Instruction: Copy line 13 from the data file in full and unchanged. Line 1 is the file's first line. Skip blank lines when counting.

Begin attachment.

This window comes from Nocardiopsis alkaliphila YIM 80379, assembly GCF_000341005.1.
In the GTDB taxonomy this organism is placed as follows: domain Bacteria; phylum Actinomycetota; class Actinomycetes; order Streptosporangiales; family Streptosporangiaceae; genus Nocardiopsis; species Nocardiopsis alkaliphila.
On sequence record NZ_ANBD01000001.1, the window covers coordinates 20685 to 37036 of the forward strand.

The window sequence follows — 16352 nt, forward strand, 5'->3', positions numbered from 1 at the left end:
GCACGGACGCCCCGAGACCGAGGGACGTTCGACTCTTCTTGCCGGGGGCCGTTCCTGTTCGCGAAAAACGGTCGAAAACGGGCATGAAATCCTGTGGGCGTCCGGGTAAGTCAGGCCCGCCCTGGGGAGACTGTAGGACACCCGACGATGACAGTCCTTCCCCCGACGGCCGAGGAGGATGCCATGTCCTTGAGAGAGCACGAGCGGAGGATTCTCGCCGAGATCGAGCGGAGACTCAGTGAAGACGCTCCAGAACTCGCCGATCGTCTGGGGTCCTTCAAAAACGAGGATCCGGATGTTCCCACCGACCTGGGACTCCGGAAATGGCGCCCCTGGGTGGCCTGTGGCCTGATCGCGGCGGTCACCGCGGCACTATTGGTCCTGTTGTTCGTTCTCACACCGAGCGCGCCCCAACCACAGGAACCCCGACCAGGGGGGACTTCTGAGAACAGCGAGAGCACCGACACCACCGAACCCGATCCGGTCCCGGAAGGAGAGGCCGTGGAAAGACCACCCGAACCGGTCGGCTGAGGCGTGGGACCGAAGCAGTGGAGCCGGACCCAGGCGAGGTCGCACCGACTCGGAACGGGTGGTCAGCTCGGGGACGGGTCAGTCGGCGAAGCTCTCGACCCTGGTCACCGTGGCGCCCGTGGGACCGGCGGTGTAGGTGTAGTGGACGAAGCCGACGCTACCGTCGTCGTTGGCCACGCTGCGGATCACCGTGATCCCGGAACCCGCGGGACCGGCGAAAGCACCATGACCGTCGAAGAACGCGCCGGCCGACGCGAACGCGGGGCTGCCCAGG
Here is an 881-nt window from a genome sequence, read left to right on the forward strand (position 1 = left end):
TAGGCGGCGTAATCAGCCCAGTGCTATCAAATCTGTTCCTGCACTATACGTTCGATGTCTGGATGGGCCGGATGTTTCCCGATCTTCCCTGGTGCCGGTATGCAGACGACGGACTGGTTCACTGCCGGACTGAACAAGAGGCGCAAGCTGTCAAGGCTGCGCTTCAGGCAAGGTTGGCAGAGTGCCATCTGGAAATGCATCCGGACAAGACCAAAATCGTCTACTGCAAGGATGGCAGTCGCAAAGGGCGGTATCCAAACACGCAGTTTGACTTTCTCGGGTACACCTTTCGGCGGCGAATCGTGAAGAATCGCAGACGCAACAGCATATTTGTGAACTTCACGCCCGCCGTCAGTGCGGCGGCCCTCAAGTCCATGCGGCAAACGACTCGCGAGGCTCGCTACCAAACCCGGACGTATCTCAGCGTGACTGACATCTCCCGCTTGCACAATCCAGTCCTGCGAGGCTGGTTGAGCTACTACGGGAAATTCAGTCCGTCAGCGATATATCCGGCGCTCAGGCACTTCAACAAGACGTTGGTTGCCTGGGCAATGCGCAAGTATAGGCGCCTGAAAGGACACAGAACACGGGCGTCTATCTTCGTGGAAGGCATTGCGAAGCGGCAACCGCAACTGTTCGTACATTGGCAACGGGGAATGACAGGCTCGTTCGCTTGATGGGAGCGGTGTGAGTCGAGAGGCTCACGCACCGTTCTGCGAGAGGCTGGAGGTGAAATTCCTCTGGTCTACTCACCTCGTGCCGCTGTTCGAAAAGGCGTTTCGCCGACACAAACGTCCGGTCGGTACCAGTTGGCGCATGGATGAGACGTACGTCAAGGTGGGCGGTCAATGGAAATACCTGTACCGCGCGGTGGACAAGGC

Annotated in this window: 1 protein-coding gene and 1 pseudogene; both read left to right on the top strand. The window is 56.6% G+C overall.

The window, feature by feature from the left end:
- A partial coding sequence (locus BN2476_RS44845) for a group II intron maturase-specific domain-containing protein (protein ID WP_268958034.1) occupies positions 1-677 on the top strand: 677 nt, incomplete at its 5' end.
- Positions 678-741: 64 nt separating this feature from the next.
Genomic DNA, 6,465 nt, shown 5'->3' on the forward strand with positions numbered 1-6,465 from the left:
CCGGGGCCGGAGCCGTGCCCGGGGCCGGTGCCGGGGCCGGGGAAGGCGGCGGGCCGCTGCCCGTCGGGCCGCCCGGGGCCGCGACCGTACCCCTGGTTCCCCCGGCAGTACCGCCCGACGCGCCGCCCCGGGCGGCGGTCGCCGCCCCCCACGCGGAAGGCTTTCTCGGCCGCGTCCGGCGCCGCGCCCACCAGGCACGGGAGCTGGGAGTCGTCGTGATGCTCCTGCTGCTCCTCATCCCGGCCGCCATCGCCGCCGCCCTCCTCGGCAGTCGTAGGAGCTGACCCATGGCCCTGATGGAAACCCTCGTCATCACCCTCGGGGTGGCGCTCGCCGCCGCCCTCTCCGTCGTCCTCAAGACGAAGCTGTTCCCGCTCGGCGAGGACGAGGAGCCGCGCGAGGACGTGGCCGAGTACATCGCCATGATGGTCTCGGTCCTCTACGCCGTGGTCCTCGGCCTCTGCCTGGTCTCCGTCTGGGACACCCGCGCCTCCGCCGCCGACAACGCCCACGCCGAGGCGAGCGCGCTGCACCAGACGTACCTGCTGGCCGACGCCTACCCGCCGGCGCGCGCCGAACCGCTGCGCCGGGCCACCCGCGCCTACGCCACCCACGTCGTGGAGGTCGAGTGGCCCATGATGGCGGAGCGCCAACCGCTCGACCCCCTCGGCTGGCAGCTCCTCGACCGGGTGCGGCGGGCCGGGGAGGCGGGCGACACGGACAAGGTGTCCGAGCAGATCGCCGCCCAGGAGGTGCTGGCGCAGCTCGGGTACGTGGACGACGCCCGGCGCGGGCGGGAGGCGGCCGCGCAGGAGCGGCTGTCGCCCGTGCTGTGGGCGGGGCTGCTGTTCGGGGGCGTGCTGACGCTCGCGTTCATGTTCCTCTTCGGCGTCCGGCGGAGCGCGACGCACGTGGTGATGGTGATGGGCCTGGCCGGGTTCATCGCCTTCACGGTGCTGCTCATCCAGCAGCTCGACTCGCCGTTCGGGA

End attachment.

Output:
CCGGGGCCGGAGCCGTGCCCGGGGCCGGTGCCGGGGCCGGGGAAGGCGGCGGGCCGCTGCCCGTCGGGCCGCCCGGGGCCGCGACCGTACCCCTGGTTCCCCCGGCAGTACCGCCCGACGCGCCGCCCCGGGCGGCGGTCGCCGCCCCCCACGCGGAAGGCTTTCTCGGCCGCGTCCGGCGCCGCGCCCACCAGGCACGGGAGCTGGGAGTCGTCGTGATGCTCCTGCTGCTCCTCATCCCGGCCGCCATCGCCGCCGCCCTCCTCGGCAGTCGTAGGAGCTGACCCATGGCCCTGATGGAAACCCTCGTCATCACCCTCGGGGTGGCGCTCGCCGCCGCCCTCTCCGTCGTCCTCAAGACGAAGCTGTTCCCGCTCGGCGAGGACGAGGAGCCGCGCGAGGACGTGGCCGAGTACATCGCCATGATGGTCTCGGTCCTCTACGCCGTGGTCCTCGGCCTCTGCCTGGTCTCCGTCTGGGACACCCGCGCCTCCGCCGCCGACAACGCCCACGCCGAGGCGAGCGCGCTGCACCAGACGTACCTGCTGGCCGACGCCTACCCGCCGGCGCGCGCCGAACCGCTGCGCCGGGCCACCCGCGCCTACGCCACCCACGTCGTGGAGGTCGAGTGGCCCATGATGGCGGAGCGCCAACCGCTCGACCCCCTCGGCTGGCAGCTCCTCGACCGGGTGCGGCGGGCCGGGGAGGCGGGCGACACGGACAAGGTGTCCGAGCAGATCGCCGCCCAGGAGGTGCTGGCGCAGCTCGGGTACGTGGACGACGCCCGGCGCGGGCGGGAGGCGGCCGCGCAGGAGCGGCTGTCGCCCGTGCTGTGGGCGGGGCTGCTGTTCGGGGGCGTGCTGACGCTCGCGTTCATGTTCCTCTTCGGCGTCCGGCGGAGCGCGACGCACGTGGTGATGGTGATGGGCCTGGCCGGGTTCATCGCCTTCACGGTGCTGCTCATCCAGCAGCTCGACTCGCCGTTCGGGA